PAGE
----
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Growth Factor Regulation of Physiologic Angiogenesis in the Mammary Gland

  • Anne Saaristo
  • Marika J. Karkkainen
  • Kari Alitalo
  • Roberto Montesano
  • M. Luisa Iruela-Arispe
  • Michael S. Pepper
Part of the Cardiovascular Molecular Morphogenesis book series (CARDMM)

Abstract

During embryogenesis, the formation of new blood vessels occurs via two processes: vasculogenesis and angiogenesis. Vasculogenesis involves the de novo differentation of endothelial cells from mesoderm-derived precursors called angioblasts, which then cluster and reorganize to form capillary-like tubes (Risau and Flamme, 1995). Once the primary vascular plexus is formed, new capillaries form by sprouting or by splitting (intussusception) from preexisting capillaries in the processes called sprouting or nonsprouting angiogenesis, respectively (Risau, 1997). In postnatal life, the growth of normal as well as neoplastic tissues depends on angiogenesis. Angiogenesis is particularly important for normal reproductive function, including the cyclical growth of capillaries within the ovary (required for ovulation and corpus luteum formation) and the endometrium (required for regeneration following menstruation). Angiogenesis also occurs following implantation of the blastocyst, and is required for the formation of the placenta (Findlay, 1986). This chapter discusses the role of physiologic angiogenesis and angiogenic growth factors in relation to mammary gland function.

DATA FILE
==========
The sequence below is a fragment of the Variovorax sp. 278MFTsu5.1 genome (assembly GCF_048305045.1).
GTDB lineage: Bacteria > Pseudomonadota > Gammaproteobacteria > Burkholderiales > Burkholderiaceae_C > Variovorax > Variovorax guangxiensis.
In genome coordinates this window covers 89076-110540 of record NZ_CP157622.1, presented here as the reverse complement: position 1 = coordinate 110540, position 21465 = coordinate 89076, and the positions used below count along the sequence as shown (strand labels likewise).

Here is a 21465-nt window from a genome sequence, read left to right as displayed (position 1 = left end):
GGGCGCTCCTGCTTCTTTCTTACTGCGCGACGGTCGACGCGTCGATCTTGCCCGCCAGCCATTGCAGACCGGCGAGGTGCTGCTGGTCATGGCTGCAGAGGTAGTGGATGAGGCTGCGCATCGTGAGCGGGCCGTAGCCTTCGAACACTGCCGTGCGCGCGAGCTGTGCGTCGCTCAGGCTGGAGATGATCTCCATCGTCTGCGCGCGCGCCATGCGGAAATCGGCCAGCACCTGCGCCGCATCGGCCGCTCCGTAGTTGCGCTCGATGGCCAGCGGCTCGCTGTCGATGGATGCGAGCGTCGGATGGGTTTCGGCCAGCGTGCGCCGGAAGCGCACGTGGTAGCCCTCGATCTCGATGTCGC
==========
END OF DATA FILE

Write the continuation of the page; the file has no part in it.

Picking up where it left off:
Keywords

Vascular Endothelial Growth Factor Mammary Gland Hepatocyte Growth Factor Lymphatic Vessel Vascular Endothelial Growth Factor mRNA 
These keywords were added by machine and not by the authors. This process is experimental and the keywords may be updated as the learning algorithm improves.

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Copyright information

© Springer Science+Business Media New York 2001

Authors and Affiliations

  • Anne Saaristo
  • Marika J. Karkkainen
  • Kari Alitalo
  • Roberto Montesano
  • M. Luisa Iruela-Arispe
  • Michael S. Pepper

There are no affiliations available

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